The young firm scores full points for its density-minded, context-driven designs, taking deeply familiar architectures and reinventing them in new ways
Amid the Victorian mansions of Parkdale – remnants of the neighbourhood’s 19th-century past as an upscale suburb – two modern homes beg pause from passersby. A brise-soleil creates an eye-catching screen and a secret art installation for the public: the shapes of crocodiles, camels and raccoons embedded in the graphic arrangement, visible only at certain times of day.
Scaled to neighbouring houses and matching their red brick exteriors, the four-storey double duplex paradoxically seems to both blend in and stand out. It’s as though someone’s tossed into a twister the visual elements of the street – the bay-and-gable typology and the muted wood of the elderly elm trees – and combined them into something entirely new.
Those someones are Andrew and Jodi Batay-Csorba, founders of an eponymous firm making its mark on Toronto by remixing the city’s most iconic architectures. In 2010, the couple returned from Los Angeles, where they worked under legends Frank Gehry and Thom Mayne; originally, they hail from Thunder Bay and Leamington.
“We wanted to contribute to Canadian architecture – there was a connection for us here,” Andrew says. “But we didn’t grow up with the normative conditions of Toronto, so we started by understanding the unique qualities of its built environment.”
The proof of that investigation is in the pudding. At a new build in the High Park area, the couple created another graphic facade that celebrates the local tradition of ornate masonry often seen in the exterior detailing of Victorian rowhouses. Spare of windows, this monolithic brickwork frontage cuts to an unexpected curved carport. Skylights illuminate the modern interior, where barrel-vaulted ceilings add romance and unify indoor spaces with the exterior.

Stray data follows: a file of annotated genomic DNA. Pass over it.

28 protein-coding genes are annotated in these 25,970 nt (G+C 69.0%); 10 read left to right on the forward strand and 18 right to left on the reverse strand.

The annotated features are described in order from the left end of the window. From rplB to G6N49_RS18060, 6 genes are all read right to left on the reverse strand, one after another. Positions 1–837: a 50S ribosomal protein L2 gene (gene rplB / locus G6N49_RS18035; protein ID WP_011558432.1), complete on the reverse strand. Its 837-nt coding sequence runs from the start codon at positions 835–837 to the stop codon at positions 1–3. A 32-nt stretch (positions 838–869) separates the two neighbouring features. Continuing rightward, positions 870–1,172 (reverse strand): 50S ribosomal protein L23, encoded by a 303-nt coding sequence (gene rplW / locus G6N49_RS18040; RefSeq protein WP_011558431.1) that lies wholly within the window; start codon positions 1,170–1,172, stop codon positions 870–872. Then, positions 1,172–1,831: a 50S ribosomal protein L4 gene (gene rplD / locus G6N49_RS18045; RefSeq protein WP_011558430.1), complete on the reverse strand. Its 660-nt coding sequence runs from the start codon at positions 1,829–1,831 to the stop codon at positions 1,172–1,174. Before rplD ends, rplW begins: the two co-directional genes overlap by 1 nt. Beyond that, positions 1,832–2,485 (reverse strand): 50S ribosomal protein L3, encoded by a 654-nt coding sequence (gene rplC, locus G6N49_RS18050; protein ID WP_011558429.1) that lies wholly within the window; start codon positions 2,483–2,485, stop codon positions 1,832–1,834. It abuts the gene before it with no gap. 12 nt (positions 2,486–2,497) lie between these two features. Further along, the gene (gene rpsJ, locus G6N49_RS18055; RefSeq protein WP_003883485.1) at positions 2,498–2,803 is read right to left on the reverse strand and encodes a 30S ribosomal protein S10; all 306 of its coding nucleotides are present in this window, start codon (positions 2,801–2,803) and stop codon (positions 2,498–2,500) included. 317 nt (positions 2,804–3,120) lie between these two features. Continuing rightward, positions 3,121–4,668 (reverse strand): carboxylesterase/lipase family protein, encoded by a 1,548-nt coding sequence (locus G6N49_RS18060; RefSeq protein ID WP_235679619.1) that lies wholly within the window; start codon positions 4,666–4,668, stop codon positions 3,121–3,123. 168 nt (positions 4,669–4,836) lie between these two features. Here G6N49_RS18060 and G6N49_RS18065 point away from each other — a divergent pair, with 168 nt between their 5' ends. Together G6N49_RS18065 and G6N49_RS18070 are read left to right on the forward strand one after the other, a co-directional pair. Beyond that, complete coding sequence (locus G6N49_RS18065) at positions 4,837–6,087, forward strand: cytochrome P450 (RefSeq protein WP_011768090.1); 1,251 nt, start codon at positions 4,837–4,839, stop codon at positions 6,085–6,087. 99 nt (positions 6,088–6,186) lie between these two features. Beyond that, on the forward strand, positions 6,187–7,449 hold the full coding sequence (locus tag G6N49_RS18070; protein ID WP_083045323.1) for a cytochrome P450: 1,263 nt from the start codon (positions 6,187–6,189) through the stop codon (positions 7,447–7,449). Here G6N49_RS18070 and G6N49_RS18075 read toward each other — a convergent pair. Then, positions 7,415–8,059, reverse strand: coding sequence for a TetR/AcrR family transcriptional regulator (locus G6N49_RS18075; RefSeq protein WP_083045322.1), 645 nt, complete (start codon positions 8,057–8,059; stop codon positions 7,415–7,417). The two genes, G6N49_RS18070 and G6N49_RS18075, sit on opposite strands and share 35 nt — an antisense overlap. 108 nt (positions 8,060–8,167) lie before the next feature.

Drawn to Toronto’s oft-cited “missing middle,” Batay-Csorba has continued to dream up exciting models built on the same principles as its Parkdale duplexes. Leaside’s CORE townhouse complex boasts three-bedroom units, master baths, private patios, elegant built-in storage and modern fireplaces, showing just how far 230 square metres can go. And, in place of one Clinton Street home, the firm created a proposal for three innovative duplexes in which six apartments of varying sizes are built around all-season interior courtyards.
With a rich background in collective space, Batay-Csorba has undertaken everything from Milky’s caffeinated 28-square-metre interior (born of engineered wood flooring from Relative Space) to a six-storey boutique office building in Liberty Village that reignites a relationship with precast concrete. This year, they’ll contribute to Westbank’s Mirvish Village development at the landmark Honest Ed’s site, undertaking the design of two public markets and invoking the bygone discount centre’s invitation to get lost among curiosities.
The project captures one of the central dilemmas of how we rebuild cities, says Batay-Csorba – “that tug-of-war between sentimental nostalgia and evolution.”
For this firm, it’s not an impasse, but a starting point. Density and the question of heritage architecture are only two topics in the larger conversation of rebuilding Toronto (affordable housing and public space holding even more prominent seats at the table). Reinventing how we build will be critical for Toronto’s architectural progress – acknowledging the city’s many pasts while developing its future. With more thinkers like Batay-Csorba, we can wager that future will be bright. BATAY-CSORBA.COM